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Editorial: CBC checkup

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CBC logo

Last November, the CBC put forward the idea that maybe, just maybe, it should forgo advertising — and it could do that for the low, low price of an additional $400 million a year in government funding.

At the time, the CBC argued in a policy document that the change was needed: “We are at a critical juncture in our evolution, continuing to operate under a business model and cultural policy framework that is profoundly broken.”

Broken, but not broke; after years of cuts, the CBC got a $675-million pledge from the Trudeau government last year, including $150 million in increases annually through 2021.

Maybe it’s time for a public examination of where the money will go.

And not an internal navel-gazing or “re-imagining” either — the CBC establishment does that almost constantly already. No, more an examination of what the CBC does, and what we — the people paying for it — want it to do.

A few questions that might be considered?

Just how should the CBC fit in a media world where it is already the financial elephant in the press room, an elephant gaining substantial financial weight with every passing year while other media shrinks?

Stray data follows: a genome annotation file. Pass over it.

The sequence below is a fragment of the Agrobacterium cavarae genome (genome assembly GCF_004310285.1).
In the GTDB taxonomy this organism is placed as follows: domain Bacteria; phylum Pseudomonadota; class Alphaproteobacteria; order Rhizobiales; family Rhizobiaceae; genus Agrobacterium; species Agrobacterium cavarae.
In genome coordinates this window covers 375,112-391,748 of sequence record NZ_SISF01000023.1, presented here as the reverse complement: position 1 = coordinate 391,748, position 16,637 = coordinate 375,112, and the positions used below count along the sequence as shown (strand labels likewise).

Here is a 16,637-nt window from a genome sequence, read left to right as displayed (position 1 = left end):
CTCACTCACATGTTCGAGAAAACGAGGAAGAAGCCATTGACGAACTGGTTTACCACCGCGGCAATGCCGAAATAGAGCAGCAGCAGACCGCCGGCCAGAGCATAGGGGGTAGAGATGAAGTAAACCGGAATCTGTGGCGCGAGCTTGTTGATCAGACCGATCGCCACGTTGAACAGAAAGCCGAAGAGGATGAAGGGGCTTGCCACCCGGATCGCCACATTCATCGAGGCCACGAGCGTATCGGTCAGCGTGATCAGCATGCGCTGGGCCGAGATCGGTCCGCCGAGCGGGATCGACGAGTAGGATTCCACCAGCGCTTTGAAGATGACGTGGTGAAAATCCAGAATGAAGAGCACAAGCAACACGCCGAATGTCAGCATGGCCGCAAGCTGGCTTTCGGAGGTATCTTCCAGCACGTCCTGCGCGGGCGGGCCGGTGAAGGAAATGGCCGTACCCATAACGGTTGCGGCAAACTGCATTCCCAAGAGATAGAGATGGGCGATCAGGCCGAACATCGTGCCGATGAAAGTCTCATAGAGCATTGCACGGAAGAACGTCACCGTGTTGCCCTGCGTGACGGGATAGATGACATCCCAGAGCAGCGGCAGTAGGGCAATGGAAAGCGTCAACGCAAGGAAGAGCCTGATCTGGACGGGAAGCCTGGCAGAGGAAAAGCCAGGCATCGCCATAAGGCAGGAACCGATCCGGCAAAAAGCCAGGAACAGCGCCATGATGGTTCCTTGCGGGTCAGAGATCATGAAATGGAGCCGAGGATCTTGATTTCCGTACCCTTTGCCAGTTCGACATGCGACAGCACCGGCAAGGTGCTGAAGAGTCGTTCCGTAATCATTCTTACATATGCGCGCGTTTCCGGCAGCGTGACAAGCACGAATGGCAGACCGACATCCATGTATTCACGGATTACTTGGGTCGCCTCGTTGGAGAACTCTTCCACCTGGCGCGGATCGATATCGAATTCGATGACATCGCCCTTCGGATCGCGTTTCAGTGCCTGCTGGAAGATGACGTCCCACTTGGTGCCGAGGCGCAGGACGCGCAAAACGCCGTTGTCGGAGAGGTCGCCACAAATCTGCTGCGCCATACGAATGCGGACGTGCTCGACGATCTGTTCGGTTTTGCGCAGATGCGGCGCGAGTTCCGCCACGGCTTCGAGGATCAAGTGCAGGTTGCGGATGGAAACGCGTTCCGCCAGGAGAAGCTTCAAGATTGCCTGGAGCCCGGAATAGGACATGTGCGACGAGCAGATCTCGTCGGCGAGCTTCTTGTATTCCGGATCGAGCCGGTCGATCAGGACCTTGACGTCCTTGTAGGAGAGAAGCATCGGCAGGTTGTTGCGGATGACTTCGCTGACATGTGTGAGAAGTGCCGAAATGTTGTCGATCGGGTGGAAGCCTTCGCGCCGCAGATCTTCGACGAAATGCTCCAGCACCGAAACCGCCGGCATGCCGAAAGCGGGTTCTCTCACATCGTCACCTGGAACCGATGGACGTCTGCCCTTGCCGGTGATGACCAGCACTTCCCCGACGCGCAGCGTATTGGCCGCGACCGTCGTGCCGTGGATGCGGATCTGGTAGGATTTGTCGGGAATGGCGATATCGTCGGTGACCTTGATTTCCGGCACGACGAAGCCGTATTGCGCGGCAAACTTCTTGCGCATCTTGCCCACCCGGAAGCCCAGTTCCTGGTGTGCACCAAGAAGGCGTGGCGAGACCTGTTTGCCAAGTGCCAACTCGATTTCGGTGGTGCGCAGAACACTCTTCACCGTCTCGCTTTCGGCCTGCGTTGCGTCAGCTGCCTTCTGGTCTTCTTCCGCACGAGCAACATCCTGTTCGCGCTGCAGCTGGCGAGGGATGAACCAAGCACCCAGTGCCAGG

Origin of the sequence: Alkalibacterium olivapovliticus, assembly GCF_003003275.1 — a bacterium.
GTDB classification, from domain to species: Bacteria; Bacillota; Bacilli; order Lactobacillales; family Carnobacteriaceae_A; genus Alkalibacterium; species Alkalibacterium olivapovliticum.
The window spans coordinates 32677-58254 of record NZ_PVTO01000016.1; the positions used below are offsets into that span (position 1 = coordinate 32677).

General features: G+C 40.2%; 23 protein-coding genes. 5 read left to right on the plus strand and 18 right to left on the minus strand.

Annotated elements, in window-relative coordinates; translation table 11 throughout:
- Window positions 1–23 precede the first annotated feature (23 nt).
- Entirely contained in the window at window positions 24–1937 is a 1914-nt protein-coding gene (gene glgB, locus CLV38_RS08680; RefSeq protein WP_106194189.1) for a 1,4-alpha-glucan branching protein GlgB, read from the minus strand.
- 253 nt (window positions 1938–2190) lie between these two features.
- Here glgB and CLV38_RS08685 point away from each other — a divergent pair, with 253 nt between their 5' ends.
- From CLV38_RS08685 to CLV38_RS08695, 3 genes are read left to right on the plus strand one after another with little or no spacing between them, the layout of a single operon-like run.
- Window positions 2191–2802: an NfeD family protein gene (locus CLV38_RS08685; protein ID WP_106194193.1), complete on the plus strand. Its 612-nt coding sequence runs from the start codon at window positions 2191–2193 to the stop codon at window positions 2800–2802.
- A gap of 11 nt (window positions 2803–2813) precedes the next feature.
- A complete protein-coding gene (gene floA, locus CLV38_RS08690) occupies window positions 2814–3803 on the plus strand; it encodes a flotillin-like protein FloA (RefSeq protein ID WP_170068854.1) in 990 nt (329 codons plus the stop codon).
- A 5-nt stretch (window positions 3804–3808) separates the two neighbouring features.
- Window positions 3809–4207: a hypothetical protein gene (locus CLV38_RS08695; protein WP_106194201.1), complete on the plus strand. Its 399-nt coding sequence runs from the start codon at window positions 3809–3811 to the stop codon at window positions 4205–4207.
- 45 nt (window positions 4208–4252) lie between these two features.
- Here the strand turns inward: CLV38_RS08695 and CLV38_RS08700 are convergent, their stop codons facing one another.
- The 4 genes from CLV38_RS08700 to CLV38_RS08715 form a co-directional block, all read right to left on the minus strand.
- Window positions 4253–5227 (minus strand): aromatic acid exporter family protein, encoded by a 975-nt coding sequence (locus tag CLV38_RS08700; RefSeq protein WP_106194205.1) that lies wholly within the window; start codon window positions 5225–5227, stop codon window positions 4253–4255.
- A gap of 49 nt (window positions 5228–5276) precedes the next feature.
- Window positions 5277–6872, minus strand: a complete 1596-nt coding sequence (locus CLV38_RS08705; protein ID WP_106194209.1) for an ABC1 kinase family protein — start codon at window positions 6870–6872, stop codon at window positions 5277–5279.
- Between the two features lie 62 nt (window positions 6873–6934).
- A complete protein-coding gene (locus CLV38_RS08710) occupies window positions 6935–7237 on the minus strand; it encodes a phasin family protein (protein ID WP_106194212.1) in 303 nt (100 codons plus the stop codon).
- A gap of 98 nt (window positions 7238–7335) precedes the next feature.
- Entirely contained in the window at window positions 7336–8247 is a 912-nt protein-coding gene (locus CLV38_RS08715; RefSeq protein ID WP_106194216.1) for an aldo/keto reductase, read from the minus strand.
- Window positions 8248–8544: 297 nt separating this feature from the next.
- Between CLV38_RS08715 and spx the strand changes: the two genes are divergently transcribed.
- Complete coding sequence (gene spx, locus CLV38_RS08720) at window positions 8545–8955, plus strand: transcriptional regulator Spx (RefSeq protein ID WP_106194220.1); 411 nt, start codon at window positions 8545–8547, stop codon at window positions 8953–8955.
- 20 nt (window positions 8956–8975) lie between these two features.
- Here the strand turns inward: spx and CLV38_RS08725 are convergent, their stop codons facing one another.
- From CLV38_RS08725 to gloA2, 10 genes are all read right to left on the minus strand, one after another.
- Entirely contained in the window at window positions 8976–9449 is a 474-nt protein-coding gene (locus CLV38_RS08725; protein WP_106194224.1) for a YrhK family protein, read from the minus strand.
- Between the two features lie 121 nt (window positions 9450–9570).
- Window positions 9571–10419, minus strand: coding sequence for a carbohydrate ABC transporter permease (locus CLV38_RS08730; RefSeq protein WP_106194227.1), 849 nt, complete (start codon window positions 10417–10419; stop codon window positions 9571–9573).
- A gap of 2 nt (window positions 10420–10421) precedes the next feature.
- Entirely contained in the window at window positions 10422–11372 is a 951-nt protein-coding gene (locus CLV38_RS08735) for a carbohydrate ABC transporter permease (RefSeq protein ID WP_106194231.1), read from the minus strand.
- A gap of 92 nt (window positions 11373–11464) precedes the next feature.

Should it be competing virtually unfettered in the digital realm, selling $25 million a year in advertising and operating its websites like any private operator, all the while leaning on its substantial and publicly subsidized newsrooms to provide stories, photos and video?

Should it be spending taxpayers’ dollars to purchase and give away CBC-branded material at parades and events like the Regatta?

Should the CBC be in the “personality” business, offering up staff in exchange for public support for the broadcaster? (When you ask for a CBC personality, a decision on whether a personality will attend is made by CBC communications staff who ask questions like, “Is it possible to have any of the following visibly associated with event? Host photo in event program — Host photo on event website — Host bio in event program — CBC logo in event program/publicity — CBC logo on event website. The organization should make every effort to mention the CBC host in any promotional material including media releases, websites, newsletters, etc.”) You can see the local CBC’s request form here: — the CBC will even provide its own banners.

Should it be using its own airtime to congratulate and promote itself for its role in charity fundraising?

Should the CBC’s digital arm be expanding, as it is now doing, into opinion content, using its hefty financial resources to pay for it?

Should the CBC’s primary function be public service journalism, or ratings competition with private broadcasters?

There’s a huge value in a properly funded public broadcaster — it can do things that no private broadcaster does.

But public funding also means the elephant answering to the public, instead of just sitting wherever it wants to.

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